Second economist resigns from Pakistan’s EAC over exclusion of Ahmadi scholar

London-based economist Imran Rasul has become the second member of the new Pakistan government’s Economic Advisory Council (EAC) to resign in protest against the exclusion of noted US-based academic Atif R Mian who was told to step down from the body due to a backlash over his Ahmadi faith.

Succumbing to pressure from the hardliners, the Pakistan government on Friday withdrew the nomination of noted economist Mian, a member of the minority Ahmadi community, from the newly-constituted economic panel, according to media reports.

“With a heavy heart, I have resigned from the EAC this morning,” Rasul, a professor of economics at University College, London, said in a tweet on Saturday.

The economist said he “profoundly disagrees” with the circumstances in which Mian was asked to resign from the council. “Basing decisions on religious affiliation goes against my principles, or the values I am trying to teach my children,” he said.

In a series of tweets, Rasul spoke in favour of Mian’s appointment to the advisory council, saying “if there was one academic on the EAC that Pakistan needs, it was him (Mian)”. Wishing the government and the EAC luck for the future, the professor said he remains willing to offer “non-partisan, evidence-based advice” that can help improve economic policymaking in Pakistan. Rasul said while Pakistan is full of talent, it “needs leaders willing to draw on all this talent, and that are willing to appeal to our better sides, for the common good and not sow division.”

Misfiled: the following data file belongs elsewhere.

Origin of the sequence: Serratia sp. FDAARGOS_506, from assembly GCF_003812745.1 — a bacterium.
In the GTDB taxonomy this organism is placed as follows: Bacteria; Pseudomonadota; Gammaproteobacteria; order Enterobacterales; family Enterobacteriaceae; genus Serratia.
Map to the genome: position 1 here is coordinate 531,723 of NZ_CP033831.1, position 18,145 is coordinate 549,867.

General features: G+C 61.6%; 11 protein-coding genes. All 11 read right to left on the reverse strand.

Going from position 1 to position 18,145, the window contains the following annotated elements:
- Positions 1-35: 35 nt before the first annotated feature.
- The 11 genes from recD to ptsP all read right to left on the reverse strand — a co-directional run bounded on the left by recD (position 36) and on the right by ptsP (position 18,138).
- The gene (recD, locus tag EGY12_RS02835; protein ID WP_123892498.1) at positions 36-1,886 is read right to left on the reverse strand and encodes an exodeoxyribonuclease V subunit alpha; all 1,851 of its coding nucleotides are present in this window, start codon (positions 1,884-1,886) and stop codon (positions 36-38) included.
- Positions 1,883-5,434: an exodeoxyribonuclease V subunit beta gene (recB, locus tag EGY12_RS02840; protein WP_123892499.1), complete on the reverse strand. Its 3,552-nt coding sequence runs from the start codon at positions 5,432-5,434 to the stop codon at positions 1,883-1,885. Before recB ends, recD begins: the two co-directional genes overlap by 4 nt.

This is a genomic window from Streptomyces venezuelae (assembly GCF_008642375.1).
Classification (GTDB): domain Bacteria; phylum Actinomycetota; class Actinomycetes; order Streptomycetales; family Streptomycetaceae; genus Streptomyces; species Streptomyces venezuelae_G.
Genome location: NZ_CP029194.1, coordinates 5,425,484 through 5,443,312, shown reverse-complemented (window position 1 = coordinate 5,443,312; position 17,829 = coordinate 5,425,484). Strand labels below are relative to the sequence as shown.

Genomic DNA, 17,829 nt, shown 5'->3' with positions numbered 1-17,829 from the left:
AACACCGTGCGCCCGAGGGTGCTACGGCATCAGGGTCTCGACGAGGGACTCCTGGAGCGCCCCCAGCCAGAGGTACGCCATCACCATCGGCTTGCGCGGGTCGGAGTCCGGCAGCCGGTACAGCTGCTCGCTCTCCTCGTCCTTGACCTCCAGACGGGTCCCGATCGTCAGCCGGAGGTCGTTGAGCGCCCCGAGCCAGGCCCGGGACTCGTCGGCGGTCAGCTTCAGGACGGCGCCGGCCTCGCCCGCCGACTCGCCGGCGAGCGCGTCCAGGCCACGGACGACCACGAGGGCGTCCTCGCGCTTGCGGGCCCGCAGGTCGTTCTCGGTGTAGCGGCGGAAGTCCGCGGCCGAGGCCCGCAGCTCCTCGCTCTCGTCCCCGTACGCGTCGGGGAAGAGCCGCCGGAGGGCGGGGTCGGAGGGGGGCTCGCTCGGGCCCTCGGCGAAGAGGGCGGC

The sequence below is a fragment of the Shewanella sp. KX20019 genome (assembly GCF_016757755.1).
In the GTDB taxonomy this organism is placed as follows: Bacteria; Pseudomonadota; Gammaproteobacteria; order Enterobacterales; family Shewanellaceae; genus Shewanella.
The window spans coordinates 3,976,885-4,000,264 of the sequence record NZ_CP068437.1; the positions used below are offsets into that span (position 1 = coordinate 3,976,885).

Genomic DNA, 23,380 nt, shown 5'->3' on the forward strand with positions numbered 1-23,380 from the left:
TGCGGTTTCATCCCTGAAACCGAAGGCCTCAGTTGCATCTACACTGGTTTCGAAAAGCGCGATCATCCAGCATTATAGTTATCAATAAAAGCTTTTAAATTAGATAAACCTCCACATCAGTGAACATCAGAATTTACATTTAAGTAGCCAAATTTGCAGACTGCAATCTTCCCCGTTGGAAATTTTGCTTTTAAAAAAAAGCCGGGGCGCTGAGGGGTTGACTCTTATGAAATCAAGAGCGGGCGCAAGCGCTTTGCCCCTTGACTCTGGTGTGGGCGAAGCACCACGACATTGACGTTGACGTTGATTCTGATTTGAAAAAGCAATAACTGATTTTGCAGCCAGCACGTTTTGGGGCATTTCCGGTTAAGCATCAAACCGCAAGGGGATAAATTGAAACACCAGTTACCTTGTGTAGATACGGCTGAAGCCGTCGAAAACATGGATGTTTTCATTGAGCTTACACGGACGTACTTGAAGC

Rasul quit after another EAC member, Asim Ijaz Khwaja, professor of International Finance and Development at the Harvard Kennedy School, announced his decision to resign from the advisory council following Mian’s exclusion. The government’s climbdown came three days after it had defended the academic’s nomination to the EAC led by Prime Minister Imran Khan, saying in categorical terms that it will “not bow to extremists”. The Ahmadis are designated as non-Muslims in Pakistan’s Constitution and their beliefs are considered blasphemous in most mainstream Islamic schools of thought. They are often targeted by extremists and their places of worship vandalised.

Mian, a Massachusetts Institute of Technology-educated Pakistani-American economics professor at the prestigious Princeton University, was recently named member of the 18-member EAC to advise the government on economic policy. He is the only Pakistani to be considered among International Monetary Fund’s list of ‘Top 25 brightest young economists’. His appointment was embroiled in a controversy after it was opposed by several individuals and religious groups, including the hardline Islamist party Tehreek-i-Labbaik Pakistan (TLP), who objected to his Ahmadi faith

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